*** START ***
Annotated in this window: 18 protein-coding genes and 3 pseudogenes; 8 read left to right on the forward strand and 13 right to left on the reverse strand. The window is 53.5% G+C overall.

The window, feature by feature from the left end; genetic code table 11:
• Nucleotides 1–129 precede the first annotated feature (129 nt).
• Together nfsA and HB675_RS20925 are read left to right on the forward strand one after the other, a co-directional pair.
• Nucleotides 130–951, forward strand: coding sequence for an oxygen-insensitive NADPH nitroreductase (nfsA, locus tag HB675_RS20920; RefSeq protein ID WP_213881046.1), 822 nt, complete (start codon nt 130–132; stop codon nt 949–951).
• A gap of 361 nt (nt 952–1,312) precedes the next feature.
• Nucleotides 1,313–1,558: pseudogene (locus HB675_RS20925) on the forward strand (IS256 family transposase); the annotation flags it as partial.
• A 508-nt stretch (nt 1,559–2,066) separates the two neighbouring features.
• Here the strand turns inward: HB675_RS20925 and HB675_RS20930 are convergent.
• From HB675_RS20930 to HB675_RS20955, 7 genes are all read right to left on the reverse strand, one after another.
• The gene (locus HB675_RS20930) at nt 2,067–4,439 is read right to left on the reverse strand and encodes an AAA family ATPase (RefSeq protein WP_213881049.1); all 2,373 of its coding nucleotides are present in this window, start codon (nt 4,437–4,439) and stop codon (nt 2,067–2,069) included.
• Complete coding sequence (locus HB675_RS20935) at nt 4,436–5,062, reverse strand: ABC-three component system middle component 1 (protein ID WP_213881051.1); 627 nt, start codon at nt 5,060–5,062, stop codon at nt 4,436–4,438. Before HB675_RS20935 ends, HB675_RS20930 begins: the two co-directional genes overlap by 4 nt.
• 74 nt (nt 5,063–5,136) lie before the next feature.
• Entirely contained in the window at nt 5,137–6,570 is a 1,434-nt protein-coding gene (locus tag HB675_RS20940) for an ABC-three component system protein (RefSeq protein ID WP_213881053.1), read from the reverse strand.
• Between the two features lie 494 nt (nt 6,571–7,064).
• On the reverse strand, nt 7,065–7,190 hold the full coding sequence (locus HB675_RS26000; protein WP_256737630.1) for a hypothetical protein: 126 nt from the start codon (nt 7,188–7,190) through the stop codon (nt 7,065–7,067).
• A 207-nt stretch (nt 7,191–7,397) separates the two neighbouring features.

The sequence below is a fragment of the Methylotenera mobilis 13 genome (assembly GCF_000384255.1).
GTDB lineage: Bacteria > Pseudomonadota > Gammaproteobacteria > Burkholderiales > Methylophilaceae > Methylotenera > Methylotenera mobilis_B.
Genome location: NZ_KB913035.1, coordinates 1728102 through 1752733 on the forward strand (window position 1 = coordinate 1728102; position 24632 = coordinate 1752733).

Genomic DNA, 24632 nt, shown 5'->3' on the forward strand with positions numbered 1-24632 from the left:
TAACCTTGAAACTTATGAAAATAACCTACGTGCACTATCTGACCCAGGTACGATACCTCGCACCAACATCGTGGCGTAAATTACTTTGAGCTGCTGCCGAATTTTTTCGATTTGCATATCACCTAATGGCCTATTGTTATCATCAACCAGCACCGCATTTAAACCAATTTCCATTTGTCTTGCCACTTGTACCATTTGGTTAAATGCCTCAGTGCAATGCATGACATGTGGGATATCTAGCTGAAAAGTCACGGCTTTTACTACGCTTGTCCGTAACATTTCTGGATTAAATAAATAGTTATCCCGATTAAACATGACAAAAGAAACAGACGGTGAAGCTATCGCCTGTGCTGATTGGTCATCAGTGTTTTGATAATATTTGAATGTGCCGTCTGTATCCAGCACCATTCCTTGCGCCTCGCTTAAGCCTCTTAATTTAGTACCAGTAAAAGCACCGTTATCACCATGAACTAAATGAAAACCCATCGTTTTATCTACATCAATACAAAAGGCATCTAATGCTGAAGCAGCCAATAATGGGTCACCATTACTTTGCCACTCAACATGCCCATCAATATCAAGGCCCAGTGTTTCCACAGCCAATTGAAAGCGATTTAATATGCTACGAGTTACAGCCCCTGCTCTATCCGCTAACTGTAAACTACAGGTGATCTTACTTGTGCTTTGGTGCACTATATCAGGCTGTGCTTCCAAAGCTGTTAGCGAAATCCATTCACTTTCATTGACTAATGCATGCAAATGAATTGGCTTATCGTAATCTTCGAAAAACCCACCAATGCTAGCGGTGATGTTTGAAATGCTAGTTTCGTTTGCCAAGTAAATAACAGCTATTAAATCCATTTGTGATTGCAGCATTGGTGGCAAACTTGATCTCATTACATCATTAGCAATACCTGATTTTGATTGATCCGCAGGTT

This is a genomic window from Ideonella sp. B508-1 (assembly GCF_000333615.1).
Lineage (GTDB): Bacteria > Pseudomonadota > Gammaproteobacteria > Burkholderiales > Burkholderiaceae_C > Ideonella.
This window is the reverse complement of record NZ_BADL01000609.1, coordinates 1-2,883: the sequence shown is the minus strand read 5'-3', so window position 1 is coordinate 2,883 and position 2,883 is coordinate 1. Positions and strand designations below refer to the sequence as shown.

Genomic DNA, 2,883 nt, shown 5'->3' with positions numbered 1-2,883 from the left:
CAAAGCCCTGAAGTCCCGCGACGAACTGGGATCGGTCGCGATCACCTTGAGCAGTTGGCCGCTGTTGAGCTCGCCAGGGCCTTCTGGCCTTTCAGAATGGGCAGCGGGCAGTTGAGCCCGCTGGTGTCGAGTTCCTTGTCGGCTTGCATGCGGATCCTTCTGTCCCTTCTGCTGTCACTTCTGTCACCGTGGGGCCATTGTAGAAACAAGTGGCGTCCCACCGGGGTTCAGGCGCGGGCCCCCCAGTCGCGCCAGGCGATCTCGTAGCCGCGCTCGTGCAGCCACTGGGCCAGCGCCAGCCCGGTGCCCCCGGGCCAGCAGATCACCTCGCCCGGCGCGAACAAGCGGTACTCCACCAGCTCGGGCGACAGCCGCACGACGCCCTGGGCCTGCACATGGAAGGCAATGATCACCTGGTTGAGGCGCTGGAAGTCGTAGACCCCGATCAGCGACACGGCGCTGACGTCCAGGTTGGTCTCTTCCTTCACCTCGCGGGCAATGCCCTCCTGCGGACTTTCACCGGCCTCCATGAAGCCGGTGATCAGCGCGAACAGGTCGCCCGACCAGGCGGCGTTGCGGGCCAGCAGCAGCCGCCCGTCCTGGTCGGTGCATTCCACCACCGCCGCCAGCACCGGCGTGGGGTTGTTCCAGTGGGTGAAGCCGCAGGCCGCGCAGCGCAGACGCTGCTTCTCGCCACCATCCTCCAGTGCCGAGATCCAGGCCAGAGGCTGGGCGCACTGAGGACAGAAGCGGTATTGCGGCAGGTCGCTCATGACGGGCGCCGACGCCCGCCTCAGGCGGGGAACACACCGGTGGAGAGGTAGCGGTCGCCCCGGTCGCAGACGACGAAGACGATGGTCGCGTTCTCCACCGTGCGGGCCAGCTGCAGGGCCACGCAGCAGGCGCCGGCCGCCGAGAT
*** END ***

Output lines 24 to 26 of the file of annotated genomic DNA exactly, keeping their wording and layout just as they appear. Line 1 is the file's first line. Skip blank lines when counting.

Lineage (GTDB): Bacteria > Pseudomonadota > Gammaproteobacteria > Burkholderiales > Burkholderiaceae_C > Ideonella.
This window is the reverse complement of record NZ_BADL01000609.1, coordinates 1-2,883: the sequence shown is the minus strand read 5'-3', so window position 1 is coordinate 2,883 and position 2,883 is coordinate 1. Positions and strand designations below refer to the sequence as shown.

Genomic DNA, 2,883 nt, shown 5'->3' with positions numbered 1-2,883 from the left: